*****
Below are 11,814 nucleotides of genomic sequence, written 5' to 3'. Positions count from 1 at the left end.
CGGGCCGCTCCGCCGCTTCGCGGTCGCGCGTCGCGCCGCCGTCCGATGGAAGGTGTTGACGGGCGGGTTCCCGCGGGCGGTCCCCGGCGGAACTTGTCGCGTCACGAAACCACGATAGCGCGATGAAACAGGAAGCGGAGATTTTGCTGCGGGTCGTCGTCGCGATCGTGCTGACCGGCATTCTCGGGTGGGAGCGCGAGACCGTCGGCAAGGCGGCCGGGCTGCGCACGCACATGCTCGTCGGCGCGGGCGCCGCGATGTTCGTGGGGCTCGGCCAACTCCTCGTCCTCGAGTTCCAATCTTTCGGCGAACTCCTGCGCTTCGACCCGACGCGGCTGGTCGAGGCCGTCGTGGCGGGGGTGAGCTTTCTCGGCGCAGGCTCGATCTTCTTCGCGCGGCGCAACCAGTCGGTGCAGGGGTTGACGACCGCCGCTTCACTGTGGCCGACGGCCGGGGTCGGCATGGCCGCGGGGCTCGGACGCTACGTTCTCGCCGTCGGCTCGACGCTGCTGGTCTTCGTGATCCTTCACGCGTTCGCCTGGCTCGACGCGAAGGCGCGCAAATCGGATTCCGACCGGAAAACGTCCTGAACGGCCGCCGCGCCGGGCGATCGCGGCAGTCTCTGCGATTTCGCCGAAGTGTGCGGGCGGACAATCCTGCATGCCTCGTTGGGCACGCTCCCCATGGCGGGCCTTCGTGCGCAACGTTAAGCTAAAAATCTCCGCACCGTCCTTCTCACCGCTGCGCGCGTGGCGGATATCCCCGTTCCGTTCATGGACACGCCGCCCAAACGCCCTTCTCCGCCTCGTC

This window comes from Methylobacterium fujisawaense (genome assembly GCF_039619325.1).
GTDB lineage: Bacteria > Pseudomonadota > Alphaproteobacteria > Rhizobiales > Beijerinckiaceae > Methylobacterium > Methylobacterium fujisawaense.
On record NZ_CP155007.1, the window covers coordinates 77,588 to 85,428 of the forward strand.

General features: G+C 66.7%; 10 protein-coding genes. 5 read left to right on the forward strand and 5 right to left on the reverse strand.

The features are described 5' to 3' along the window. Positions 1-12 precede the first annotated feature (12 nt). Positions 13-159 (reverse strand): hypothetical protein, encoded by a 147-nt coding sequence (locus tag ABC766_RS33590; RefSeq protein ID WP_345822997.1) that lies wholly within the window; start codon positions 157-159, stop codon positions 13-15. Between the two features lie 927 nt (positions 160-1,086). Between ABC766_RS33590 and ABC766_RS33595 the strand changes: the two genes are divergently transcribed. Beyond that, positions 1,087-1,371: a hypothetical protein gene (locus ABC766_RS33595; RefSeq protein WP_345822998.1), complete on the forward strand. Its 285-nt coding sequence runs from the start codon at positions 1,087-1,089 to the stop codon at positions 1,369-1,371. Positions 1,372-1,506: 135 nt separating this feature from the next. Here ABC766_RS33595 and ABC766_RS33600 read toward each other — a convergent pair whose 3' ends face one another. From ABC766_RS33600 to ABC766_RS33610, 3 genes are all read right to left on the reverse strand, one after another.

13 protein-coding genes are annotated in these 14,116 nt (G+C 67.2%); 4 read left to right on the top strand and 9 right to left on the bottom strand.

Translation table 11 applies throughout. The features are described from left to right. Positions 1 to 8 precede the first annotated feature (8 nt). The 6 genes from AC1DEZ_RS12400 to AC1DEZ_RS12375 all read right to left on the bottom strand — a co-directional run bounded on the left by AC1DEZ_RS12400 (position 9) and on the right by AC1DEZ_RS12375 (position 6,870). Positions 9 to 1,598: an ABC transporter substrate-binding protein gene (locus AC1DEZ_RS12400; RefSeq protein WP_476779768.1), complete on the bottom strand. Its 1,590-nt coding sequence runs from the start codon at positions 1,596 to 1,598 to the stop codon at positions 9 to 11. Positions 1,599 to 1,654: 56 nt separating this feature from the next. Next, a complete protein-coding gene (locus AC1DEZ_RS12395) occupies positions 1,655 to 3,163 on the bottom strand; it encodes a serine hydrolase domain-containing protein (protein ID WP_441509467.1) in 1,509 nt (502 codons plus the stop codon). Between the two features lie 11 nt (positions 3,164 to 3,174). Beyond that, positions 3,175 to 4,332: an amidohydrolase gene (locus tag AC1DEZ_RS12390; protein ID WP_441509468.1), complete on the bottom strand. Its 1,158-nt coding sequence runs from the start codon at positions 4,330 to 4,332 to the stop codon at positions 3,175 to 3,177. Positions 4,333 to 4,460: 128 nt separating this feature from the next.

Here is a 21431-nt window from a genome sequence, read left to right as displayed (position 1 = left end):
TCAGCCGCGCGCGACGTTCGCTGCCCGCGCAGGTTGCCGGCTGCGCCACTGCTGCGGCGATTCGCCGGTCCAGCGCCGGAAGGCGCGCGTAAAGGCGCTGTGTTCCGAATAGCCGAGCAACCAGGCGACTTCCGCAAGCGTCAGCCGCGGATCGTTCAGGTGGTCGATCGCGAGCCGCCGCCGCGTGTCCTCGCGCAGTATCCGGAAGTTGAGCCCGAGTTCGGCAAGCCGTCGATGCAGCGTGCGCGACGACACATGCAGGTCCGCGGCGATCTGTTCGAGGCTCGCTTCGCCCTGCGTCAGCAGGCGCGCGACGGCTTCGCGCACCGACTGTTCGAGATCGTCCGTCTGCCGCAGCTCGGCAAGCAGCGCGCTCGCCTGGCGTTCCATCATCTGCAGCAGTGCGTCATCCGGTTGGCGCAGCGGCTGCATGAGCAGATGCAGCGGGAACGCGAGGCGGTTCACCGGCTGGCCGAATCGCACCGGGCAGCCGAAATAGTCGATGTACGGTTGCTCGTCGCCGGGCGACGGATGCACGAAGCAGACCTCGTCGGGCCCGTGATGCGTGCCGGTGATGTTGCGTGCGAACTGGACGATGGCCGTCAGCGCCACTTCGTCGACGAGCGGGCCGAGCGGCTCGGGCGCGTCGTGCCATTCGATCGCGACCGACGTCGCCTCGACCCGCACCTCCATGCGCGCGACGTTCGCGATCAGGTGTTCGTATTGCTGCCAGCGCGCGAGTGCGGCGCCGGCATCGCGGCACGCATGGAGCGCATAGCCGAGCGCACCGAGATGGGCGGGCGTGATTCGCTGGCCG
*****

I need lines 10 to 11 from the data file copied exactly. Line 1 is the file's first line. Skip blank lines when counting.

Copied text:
Here is a 21431-nt window from a genome sequence, read left to right as displayed (position 1 = left end):
TCAGCCGCGCGCGACGTTCGCTGCCCGCGCAGGTTGCCGGCTGCGCCACTGCTGCGGCGATTCGCCGGTCCAGCGCCGGAAGGCGCGCGTAAAGGCGCTGTGTTCCGAATAGCCGAGCAACCAGGCGACTTCCGCAAGCGTCAGCCGCGGATCGTTCAGGTGGTCGATCGCGAGCCGCCGCCGCGTGTCCTCGCGCAGTATCCGGAAGTTGAGCCCGAGTTCGGCAAGCCGTCGATGCAGCGTGCGCGACGACACATGCAGGTCCGCGGCGATCTGTTCGAGGCTCGCTTCGCCCTGCGTCAGCAGGCGCGCGACGGCTTCGCGCACCGACTGTTCGAGATCGTCCGTCTGCCGCAGCTCGGCAAGCAGCGCGCTCGCCTGGCGTTCCATCATCTGCAGCAGTGCGTCATCCGGTTGGCGCAGCGGCTGCATGAGCAGATGCAGCGGGAACGCGAGGCGGTTCACCGGCTGGCCGAATCGCACCGGGCAGCCGAAATAGTCGATGTACGGTTGCTCGTCGCCGGGCGACGGATGCACGAAGCAGACCTCGTCGGGCCCGTGATGCGTGCCGGTGATGTTGCGTGCGAACTGGACGATGGCCGTCAGCGCCACTTCGTCGACGAGCGGGCCGAGCGGCTCGGGCGCGTCGTGCCATTCGATCGCGACCGACGTCGCCTCGACCCGCACCTCCATGCGCGCGACGTTCGCGATCAGGTGTTCGTATTGCTGCCAGCGCGCGAGTGCGGCGCCGGCATCGCGGCACGCATGGAGCGCATAGCCGAGCGCACCGAGATGGGCGGGCGTGATTCGCTGGCCG